As the President of the Board of Trade has stated that he wishes all questions of take-overs and mergers to be referred to him for advice and guidance before they take place, even in advance of any legislation, what is the Government's policy on the question of the control of the motor car industry by overseas capital? Is the right hon. Gentleman aware that as a result of this latest purchase of shares, more than 50 per cent. of the cars which will be manufactured in this country will be to some extent, either wholly or partly, within American control?

As the motor car industry has been one of the most sensitive spots in the stop-go economy of the last 12 years, what is the policy of the Government to ensure that the future of the motor car industry in this country is dictated by our national interest and not by the interests of those overseas?

Mr. Maudling

The hon. Gentleman and his colleagues may welcome foreign investment, but they have a very strange way of showing it. The question of control does not arise. As I said, there will not be a transfer of control out of the United Kingdom as a result of this deal.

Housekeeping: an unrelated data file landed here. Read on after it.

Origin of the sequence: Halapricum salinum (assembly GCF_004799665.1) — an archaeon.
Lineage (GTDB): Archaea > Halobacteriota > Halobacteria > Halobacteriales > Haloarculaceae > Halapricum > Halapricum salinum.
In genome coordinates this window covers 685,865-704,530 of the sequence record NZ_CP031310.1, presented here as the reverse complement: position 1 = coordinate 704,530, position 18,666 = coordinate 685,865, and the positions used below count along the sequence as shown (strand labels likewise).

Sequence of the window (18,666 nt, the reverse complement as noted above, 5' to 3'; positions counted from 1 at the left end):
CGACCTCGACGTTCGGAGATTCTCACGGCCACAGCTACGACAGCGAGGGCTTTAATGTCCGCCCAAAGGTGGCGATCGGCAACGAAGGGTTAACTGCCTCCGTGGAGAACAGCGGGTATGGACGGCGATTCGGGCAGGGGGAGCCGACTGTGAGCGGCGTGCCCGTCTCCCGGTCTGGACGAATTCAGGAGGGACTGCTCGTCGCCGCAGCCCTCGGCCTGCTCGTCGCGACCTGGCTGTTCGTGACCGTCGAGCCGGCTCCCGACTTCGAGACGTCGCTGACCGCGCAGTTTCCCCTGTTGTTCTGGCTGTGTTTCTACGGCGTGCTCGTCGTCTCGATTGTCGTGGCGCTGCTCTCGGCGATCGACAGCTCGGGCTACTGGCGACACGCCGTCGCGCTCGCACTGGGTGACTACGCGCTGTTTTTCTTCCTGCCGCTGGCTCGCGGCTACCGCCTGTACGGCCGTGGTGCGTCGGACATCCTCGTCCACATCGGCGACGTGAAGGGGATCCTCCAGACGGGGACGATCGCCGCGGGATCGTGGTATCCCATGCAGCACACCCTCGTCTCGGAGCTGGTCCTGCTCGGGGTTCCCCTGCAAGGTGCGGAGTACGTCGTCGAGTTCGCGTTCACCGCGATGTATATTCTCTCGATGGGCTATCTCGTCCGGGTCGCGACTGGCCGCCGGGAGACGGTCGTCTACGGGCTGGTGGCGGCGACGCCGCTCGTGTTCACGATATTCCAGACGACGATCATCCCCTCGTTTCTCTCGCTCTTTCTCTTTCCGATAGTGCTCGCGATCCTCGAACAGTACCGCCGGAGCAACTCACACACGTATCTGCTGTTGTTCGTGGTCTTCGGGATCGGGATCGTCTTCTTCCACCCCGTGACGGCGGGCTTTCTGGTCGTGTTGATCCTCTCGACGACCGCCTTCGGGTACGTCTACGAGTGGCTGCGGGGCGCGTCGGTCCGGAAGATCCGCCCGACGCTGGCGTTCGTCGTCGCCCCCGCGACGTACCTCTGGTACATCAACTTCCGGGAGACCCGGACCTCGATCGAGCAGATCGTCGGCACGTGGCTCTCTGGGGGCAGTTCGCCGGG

Mr. G. Brown

At any time?

Mr. Maudling

Yes, because the Chrysler Corporation would not be able to increase its holding without Treasury sanction.

I understand that the Rootes family, with its associates, will continue to hold 50 per cent. of the voting shares.

In general, this arrangement will bring new capital to this country, and access to American "know-how" and research, and also greatly increase export facilities —and a very good thing for the motor car industry, too.